Experience teaches us that gardening is (or can be) a therapeutic activity, but we gardeners are sometimes apt to forget that the
benefits of gardening long outlast the act itself. That is, once the trowels and rakes have been put away, and after the watering day is past, the garden calls us back into itself and becomes our retreat -- our protection against the noise and stress of modern life. In short, the garden -- if designed properly -- becomes our own personal paradise.
It is interesting to note that the etymology of the word 'paradise' traces its origin back to the dry, harsh desert lands of Persia. Pairidaeza literally means a wall of protection around the hearth or home (Beckwith and Gilster, 1977). One can easily imagine the need for such in environments like ours: respite and refuge from the fierce dry winds and other wild powers of the desert.
Horticultural therapy is now considered to be a legitimate form of therapy in the mental health and healthcare professions with associations in the United States (AHTA), Canada (CHTA), Japan (JHTS), United Kingdom (Thrive), and Australia (HTAV). Studies have actually shown that gardeners experience similar brain wave states of consciousness that the ancient art of meditation brings. This is the case for both the physical activity of gardening as well as the mere appreciation of the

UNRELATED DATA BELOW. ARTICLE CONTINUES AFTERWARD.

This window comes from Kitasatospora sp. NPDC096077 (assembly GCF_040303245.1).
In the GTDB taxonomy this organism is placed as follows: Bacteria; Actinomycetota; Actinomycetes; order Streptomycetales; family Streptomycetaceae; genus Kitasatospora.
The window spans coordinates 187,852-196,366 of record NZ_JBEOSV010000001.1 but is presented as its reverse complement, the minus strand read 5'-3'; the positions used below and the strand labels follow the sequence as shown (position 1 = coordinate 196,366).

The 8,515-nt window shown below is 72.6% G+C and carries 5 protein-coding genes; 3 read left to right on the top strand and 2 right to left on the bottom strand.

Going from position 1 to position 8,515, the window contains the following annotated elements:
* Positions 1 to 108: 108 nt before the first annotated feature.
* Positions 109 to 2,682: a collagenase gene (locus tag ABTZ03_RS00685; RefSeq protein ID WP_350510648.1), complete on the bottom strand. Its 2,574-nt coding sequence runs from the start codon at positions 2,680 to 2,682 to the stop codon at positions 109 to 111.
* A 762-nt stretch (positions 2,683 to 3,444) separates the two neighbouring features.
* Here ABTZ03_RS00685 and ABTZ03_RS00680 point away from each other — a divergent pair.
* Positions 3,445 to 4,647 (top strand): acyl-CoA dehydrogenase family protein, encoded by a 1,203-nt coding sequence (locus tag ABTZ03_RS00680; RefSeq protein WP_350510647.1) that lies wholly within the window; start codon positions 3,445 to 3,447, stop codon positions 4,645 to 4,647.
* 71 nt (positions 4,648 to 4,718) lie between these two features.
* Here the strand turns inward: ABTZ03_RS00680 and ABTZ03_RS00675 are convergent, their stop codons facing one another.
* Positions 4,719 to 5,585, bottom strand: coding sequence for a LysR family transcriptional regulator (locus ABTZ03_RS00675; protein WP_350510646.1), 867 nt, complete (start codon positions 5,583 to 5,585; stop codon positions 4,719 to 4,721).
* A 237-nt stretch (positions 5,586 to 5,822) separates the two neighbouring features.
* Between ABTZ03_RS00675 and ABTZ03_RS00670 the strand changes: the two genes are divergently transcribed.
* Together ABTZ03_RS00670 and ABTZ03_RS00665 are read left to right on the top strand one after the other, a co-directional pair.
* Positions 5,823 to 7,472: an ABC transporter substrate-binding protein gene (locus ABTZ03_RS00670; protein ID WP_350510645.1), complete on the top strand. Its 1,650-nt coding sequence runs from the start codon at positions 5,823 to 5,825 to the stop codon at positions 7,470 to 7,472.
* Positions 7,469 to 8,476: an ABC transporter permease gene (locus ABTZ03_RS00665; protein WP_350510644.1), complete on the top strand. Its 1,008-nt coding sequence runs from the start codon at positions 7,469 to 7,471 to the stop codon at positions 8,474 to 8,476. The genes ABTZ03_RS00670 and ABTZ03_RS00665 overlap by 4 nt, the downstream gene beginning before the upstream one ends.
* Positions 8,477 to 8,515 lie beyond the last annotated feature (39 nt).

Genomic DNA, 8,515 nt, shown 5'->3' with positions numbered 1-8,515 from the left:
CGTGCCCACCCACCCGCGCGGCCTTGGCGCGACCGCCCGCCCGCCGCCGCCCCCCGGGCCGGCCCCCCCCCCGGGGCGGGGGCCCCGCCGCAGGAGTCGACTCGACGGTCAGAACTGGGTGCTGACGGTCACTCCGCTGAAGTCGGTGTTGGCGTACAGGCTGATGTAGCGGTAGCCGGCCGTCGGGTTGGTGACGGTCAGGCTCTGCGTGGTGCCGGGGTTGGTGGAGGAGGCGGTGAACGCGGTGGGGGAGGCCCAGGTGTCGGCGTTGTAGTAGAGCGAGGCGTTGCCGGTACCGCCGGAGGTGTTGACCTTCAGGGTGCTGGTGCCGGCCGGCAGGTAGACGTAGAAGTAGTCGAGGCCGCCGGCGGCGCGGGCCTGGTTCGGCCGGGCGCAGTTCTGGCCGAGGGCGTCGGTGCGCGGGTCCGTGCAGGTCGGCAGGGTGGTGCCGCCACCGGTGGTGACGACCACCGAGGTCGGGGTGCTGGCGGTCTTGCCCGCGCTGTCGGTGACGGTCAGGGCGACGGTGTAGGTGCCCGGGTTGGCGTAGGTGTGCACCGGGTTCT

space of gardens. In other words, scientific study now suggests what we gardeners have known all along: gardening and gardens have the power to actually improve human well-being. In fact, studies even suggest that not only do gardens improve our mental and spiritual states, but physical wounds actually heal faster when patients are in proximity to gardens.
As Henry David Thoreau said, "Nature is but another name for health..."
The act and art of gardening harkens back to practices that attempt to recreate dynamic places found in the wild world -- rejuvenating springs, sacred groves and other natural power places. Although such places often connote the mystical and mysterious, there is something quite (literally) down to earth about all this: well planned gardens lure us outside, into the sun and shade. They invite us to engage our senses in ways that help us reconnect our bodies with the land upon which we live and depend. When we tend to our plants, when we take the time to enjoy the color, smell and texture of flowers and soil, when we listen to the songbirds that visit because the garden is there, we are brought closer to ourselves, to each other and to the elemental world. In this way, gardens become much more than something that will raise the value of land and property. They become healing gardens, places with the power to assuage the chronic tensions of everyday life.
Come in and let us help you design your healing garden.
Margarette E Beckwith and Susan D. Gilster, "The Paradise Garden: A Model Garden Design for Those with Alzheimer's Disease" in Horticultural Therapy and the Older Adult Population by the American Horticultural Therapy Association.
Healing Gardens : Therapeutic Benefits and Design Recommendations (Wiley Series in Healthcare and Senior Living Design) by Clare Cooper Marcus
The Medicine Wheel Garden : Creating Sacred Space for Healing, Celebration, and Tranquillity by: E. Barrie Kavasch
Restorative Gardens : The Healing Landscape
by: Nancy Gerlach-Spriggs, Richard Kaufman, Sam Bass Warner
Spiritual Gardening: Creating Sacred Space Outdoors
by: Peg Streep
by: Romy Rawlings
Gardens for the Soul : Designing Outdoor Spaces Using Ancient Symbols, Healing Plants and Feng Shui
by: Pamela Woods